Like all teams in F1 this year, McLaren continues to search for the right recipe to get the Pirelli tires working at their best on race weekends. The learning curve has been steep, as evidenced by the record seven different winners in the first seven races of 2012.

While it’s an ongoing struggle, Hamilton doesn’t believe the tires are the toughest challenge he’s faced in his career because, he said, every year poses challenges and difficulties in its own way. This year, it’s the tires that have them working overtime.

“It’s like having money and deciding how you spend it,” he said, peeling bills off an imaginary wad in his hand and dealing them into piles on the table.

“It’s the same with the tires. You have a certain amount of money on the tires, and you can spend it really quick, which means you have to do three pits stops, or you spend it slower, and give yourself two pits stops. Sometimes you just don’t know which way will work.”

In a season where a driver can be fastest in Friday practice and then see everything go pear-shaped in the grand prix on Sunday, it would be easy to let frustration set in when the car’s performance doesn’t meet expectations.

The key to Hamilton keeping things positive is the mindset he’s been taking into race weekends this year.

“You can’t come out and say ‘right, this weekend we are gonna be on pole and win’ because if it doesn’t work like that it knocks you hard,” he said.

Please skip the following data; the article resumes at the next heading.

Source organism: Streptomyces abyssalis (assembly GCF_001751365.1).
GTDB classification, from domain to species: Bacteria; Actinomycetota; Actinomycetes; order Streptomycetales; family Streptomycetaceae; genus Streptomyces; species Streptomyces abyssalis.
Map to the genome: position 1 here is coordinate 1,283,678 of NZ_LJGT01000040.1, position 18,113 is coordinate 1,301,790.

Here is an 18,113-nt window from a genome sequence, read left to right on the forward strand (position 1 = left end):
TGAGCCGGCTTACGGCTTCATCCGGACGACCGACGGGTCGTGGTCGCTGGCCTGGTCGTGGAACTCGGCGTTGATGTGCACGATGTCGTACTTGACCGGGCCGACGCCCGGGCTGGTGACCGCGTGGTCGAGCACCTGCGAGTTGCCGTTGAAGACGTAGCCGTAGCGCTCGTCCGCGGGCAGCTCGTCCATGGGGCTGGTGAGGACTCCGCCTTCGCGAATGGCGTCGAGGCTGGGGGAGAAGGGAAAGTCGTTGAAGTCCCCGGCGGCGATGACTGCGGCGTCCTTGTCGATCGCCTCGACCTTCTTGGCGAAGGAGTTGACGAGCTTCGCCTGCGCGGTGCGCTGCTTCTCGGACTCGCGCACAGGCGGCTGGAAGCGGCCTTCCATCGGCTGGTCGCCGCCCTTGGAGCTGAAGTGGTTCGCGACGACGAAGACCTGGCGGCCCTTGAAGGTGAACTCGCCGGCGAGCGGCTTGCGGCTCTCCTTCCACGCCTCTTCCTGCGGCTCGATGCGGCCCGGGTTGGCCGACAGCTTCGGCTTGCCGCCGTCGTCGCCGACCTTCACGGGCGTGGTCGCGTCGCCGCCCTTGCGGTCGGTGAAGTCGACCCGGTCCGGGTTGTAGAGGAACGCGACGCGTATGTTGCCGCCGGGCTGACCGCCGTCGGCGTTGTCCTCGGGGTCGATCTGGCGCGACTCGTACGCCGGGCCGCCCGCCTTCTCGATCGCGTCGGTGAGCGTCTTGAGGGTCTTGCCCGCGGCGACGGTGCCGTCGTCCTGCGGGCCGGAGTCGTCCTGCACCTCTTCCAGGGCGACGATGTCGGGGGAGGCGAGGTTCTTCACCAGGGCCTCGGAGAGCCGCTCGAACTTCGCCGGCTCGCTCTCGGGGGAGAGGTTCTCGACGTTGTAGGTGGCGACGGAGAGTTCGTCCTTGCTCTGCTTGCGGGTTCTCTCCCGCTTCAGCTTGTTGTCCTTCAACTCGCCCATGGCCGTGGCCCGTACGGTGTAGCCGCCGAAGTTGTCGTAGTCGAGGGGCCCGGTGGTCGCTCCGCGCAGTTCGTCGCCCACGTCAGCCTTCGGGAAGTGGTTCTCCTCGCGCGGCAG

“You’ve just got to be very open-minded, and know that so many things can happen. It could go badly on Saturday and good in the race, like it did for Jenson [Button] in Montreal last year, or good on Saturday and bad in the race. Like I said, you’ve just got to be open-minded.”

Although Hamilton had what some might have considered a slow start to the season, it certainly hasn’t stopped the F1 rumour mill from grinding. Several reports have him joining at least three different teams in 2013 after his deal with McLaren runs out at the end of this year.

While a move may be on the cards for Hamilton, it’s not foremost in his thoughts.

“At the moment, I can’t imagine not being with McLaren: I’ve been here longer than a lot of the other people in the team, since I was 13,” he said, referring to his signing as a development driver with the team when he was a kart racer.

“The thing is that I have a job to do at the moment. I’m just 100 per cent focused on that. I don’t have to distract myself, take myself away from my training, take that stress and pressure right now. The most important thing is that I continue to do a good job.”

Staying on top of the standings will mean battling his old rival and two-time world champion Alonso, who was Hamilton’s McLaren teammate when the Briton broke into F1 in 2007. They soon developed an acrimonious rivalry that ended with Alonso leaving the team after only one season. The pair ended 2007 tied in points and their battle allowed Ferrari’s Kimi Räikkönen to come up the middle and win the world championship by a single marker.

The frostiness continued after Alonso began a two-year stint at Renault in 2008 before he signed with Ferrari in 2010.

But in step with the rest of his life, things with his old foe have calmed of late. The relationship, Hamilton said, has been good for some time, but it hasn’t been reported or openly visible.

“My respect for him and the respect he has for me is a lot more than people realize,” he said. “Before I got to F1 I was watching him and pushing him on, and I was elated for him when he won both his titles. When I became his team-mate at McLaren I was so excited: ‘I’m gonna race Fernando Alonso – but I want to beat him.’”

Some things, it seems, never change.